NBA shut down, fans shut out as coronavirus hits US sport

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Sport across the United States and Canada was gripped by coronavirus fears on Wednesday, with the NBA suspending its season after a Utah Jazz player tested positive for COVID-19.

The NBA's move followed a dramatic last-minute postponement of Utah's scheduled game against the Thunder in Oklahoma City, league officials taking action after deliberating during the day how best to proceed in the face of the outbreak.

"The NBA is suspending game play following the conclusion of tonight's schedule of games until further notice," the league said. 

"The NBA will use this hiatus to determine next steps for moving forward in regard to the coronavirus pandemic."

The move came days after the Indian Wells tennis tournament in California became the first high-profile casualty of the crisis.

Mounting concern over the possible spread of COVID-19 also prompted Canadian authorities to cancel the World Figure Skating Championships, which were due to take place in Montreal from March 16-22.

The decision came after escalating anxiety about the potential for unchecked transmission of the virus among fans attending sporting events.

Shortly after the NBA's decision, the NHL said it would update the status of its season on Thursday.

"The National Hockey League is aware of the NBA's decision tonight to indefinitely suspend its season due to a player testing positive for the coronavirus," the NHL said in a statement. 

"The NHL is continuing to consult with medical experts and is evaluating the options. We expect to have a further update (Thursday)."

Pending league-wide action, the NHL's San Jose Sharks said they would play the three home games remaining this month without fans after a ban on mass gatherings in Santa Clara County in California.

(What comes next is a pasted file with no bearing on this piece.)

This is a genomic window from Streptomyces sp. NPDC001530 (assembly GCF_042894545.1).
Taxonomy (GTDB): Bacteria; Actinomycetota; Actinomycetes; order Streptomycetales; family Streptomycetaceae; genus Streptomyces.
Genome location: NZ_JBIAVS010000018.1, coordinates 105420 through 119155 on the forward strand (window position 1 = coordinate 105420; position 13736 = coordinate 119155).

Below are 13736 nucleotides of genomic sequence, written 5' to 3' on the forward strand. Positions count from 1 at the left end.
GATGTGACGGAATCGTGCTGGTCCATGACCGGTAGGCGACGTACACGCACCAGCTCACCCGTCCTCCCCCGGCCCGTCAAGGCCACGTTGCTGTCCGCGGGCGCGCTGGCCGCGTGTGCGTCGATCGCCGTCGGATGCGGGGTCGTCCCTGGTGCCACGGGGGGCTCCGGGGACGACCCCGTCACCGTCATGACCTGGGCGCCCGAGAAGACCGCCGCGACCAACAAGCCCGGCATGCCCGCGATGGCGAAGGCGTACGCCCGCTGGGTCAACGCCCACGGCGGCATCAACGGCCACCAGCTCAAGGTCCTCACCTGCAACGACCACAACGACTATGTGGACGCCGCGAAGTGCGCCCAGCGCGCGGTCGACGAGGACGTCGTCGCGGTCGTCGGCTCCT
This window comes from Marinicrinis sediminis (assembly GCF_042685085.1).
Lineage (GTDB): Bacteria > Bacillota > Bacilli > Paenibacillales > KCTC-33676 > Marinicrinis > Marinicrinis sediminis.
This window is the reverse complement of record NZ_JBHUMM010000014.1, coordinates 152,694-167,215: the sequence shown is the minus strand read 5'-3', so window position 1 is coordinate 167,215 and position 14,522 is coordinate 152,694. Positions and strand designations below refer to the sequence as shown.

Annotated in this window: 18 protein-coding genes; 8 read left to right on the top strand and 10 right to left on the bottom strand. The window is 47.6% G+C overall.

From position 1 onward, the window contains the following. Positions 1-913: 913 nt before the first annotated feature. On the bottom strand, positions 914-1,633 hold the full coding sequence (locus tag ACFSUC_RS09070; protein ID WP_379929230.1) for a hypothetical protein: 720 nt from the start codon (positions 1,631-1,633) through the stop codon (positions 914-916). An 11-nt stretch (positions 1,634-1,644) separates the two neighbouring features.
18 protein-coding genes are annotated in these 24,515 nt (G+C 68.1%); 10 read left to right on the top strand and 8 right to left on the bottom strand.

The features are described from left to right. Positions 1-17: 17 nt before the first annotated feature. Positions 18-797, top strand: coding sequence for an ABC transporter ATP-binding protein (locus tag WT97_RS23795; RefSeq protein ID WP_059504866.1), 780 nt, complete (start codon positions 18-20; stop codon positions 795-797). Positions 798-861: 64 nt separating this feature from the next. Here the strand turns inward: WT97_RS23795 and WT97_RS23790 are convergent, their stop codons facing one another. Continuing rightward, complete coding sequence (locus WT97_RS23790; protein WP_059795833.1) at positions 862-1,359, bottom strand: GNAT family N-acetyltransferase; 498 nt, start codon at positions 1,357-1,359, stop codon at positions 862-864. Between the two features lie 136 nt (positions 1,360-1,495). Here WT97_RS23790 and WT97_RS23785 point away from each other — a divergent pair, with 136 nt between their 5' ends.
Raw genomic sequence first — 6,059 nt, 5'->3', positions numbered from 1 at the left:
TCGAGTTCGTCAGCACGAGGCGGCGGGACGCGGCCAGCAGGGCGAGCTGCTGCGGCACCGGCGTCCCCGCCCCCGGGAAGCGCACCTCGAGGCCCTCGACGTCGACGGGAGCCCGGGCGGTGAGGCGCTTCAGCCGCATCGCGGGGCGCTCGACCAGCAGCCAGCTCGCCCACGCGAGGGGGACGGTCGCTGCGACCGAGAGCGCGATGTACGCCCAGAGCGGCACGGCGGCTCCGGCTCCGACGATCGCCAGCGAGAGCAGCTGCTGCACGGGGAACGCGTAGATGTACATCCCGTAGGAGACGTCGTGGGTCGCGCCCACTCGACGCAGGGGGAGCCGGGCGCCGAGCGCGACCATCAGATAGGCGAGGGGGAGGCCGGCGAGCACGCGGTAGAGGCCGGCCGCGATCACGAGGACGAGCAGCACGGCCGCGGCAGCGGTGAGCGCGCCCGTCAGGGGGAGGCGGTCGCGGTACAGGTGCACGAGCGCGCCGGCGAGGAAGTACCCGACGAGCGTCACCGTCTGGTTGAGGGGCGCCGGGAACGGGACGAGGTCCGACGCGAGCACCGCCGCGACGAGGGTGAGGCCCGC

The Santa Clara County edict also forced the postponement of a March 21 Major League Soccer game between the San Jose Earthquakes and Sporting Kansas City. 

The NHL's Columbus Blue Jackets said they would host the Pittsburgh Penguins on Thursday behind closed doors after an order banning mass gatherings in Ohio, set to be the first major professional sports event to be played in an empty arena.

The San Francisco Giants baseball team said a planned pre-season game against the Oakland Athletics on March 24 would be rescheduled.

In Washington state, authorities announced a ban on all gatherings of more than 250 people in three counties until at least the end of March, including the area which covers Seattle.

"It is clear that our state needs a more vigorous and more comprehensive and more aggressive position if we are going to slow the spread of this epidemic," Washington governor Jay Inslee said.

The MLS's Seattle Sounders later said a game against FC Dallas on March 21 had been postponed.

The Seattle Mariners baseball team said they would seek to reschedule the club's opening home games of the 2020 season, which had been set for late March.

Meanwhile, the wildly popular climax to the US college basketball season - "March Madness" - will be played in virtually fan-free arenas after the NCAA said only relatives and essential personnel would be allowed at games.

"I have made the decision to conduct our upcoming championship events, including the Division I men's and women's basketball tournaments, with only essential staff and limited family attendance," National Collegiate Athletic Association (NCAA) president Mark Emmert said.

The NCAA took the unprecedented move after consulting public health officials.

Anthony Fauci, head of the National Institute of Allergy and Infectious Diseases, told a US Congressional panel in that the agency believed any large gatherings of people represented a risk of COVID-19 spreading. 

"We would recommend that there not be large crowds. If that means not having any people in the audience, as the NBA plays, so be it," Fauci said. "Anything that has large crowd is something that would give the risk to spread."

Johns Hopkins University's coronavirus tracker put the number of known US cases at around 1 300, with 36 dead.

Golf's PGA Tour said on Wednesday it has no plans to postpone its schedule, but added it has not ruled anything out either. The Players Championship tournament is set to start on Thursday.

"The Players Championship will continue as scheduled, although we will absolutely continue to review recommendations from the Centers for Disease Control, World Health Organisation and local health administrations," the statement said. 

"Players in the field have been notified to be prepared to play round 1, as scheduled."

The Tour said it would provide a further update on Thursday.

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